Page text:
Illinois meth address database to go public, but not Missouri's
Dec 22, 2008 (St. Louis Post-Dispatch - McClatchy-Tribune Information Services via COMTEX) --
Illinois officials are planning one of the nation's most comprehensive Internet databases to list potentially toxic homes once raided as methamphetamine labs.
But no such plans are in place for Missouri -- the state that has long led in the number of raids for the illegal drug.
Making meth produces byproducts that 18 states consider so dangerous that they demand that owners clean homes found with trace amounts of residue. Missouri and Illinois not only lack standards, but a Post-Dispatch investigation found that most residents moving into former meth labs in either state are never told of their homes' histories.
In response to the newspaper's findings, Illinois Attorney General Lisa Madigan's office finalized plans this month with the Illinois Health Department and Illinois State Police to launch an online database of addresses. It will list places where police found meth labs dating to 2001.
"When you have public safety at issue, you have to be proactive, and giving people this information is critically important," said Cara Smith, Madigan's deputy chief of staff.
The database, which will launch early next year, will include the address, date of the raid, county and city. Users can search the database by county and by city.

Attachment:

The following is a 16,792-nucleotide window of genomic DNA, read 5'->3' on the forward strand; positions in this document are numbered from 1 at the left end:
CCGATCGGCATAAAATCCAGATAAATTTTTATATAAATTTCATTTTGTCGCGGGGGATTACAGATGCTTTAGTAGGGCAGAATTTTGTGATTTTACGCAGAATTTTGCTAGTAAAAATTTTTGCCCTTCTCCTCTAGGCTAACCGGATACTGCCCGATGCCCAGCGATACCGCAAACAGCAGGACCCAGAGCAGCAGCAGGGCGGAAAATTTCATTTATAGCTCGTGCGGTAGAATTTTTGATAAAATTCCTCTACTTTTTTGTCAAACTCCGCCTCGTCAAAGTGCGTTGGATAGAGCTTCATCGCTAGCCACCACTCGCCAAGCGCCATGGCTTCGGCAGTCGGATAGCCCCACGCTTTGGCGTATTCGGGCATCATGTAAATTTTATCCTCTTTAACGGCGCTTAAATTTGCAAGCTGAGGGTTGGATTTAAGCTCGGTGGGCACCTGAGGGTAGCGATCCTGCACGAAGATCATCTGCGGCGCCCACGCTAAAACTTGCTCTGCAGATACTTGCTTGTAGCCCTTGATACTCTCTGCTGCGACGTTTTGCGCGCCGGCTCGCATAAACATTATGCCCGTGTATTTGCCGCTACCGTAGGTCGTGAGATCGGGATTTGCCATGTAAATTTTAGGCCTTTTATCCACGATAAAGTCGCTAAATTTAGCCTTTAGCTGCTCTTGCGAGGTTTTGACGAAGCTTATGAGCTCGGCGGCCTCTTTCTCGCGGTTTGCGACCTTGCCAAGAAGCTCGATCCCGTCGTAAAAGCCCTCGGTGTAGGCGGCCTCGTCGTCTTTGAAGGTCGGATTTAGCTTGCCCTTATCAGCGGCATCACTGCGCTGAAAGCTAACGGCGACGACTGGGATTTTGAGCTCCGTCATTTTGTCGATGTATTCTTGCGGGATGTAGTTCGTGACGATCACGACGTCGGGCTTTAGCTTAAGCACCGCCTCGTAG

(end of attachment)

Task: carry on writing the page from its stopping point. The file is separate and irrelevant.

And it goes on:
Those without access to computers can call the Health Department to verify whether an address appears on the site.
Since 2001, about three-fourths of the state's police agencies have voluntarily sent reports about meth raids to the Health Department.
Those addresses along with the state's existing meth offender registry and recommended meth lab cleanup guidelines will be posted on the site, making it one of the most comprehensive in the nation, compared with databases in other states, said Illinois State Police Sgt. Eric Hall.
"We truly understand this is a consumer issue, and we're putting our best foot forward to make sure that consumers are aware of potential hazards that may be in these homes," Hall said.
He said the database will be updated weekly or monthly, and he is researching ways to give residents more information about what police found at a given address if it appears on the registry.
But Missouri residents will have no such tools.
The Missouri Highway Patrol funnels meth lab reports from across the state to the federal Drug Enforcement Administration, which publishes only some of the addresses raided since 2006 online.
The Highway Patrol won't release the full list to the public. Sgt. Steven Frisbie said state law forbids it because some cases may be pending and it would be too costly to ask each police department which ones are still under investigation.
"I'm not saying it's a bad idea, but the state's Sunshine Act prevents us from doing it," Frisbie said.
For now, Missouri residents living in Jefferson County are the only ones who can find whether their home was ever raided for meth.
The Sheriff's Department has posted addresses dating to 2006, although some still under investigation have been withheld.
"We don't want anyone to come in and purchase a home without prior knowledge that there could be possibly be contamination in that residence," Sheriff Oliver "Glenn" Boyer said.
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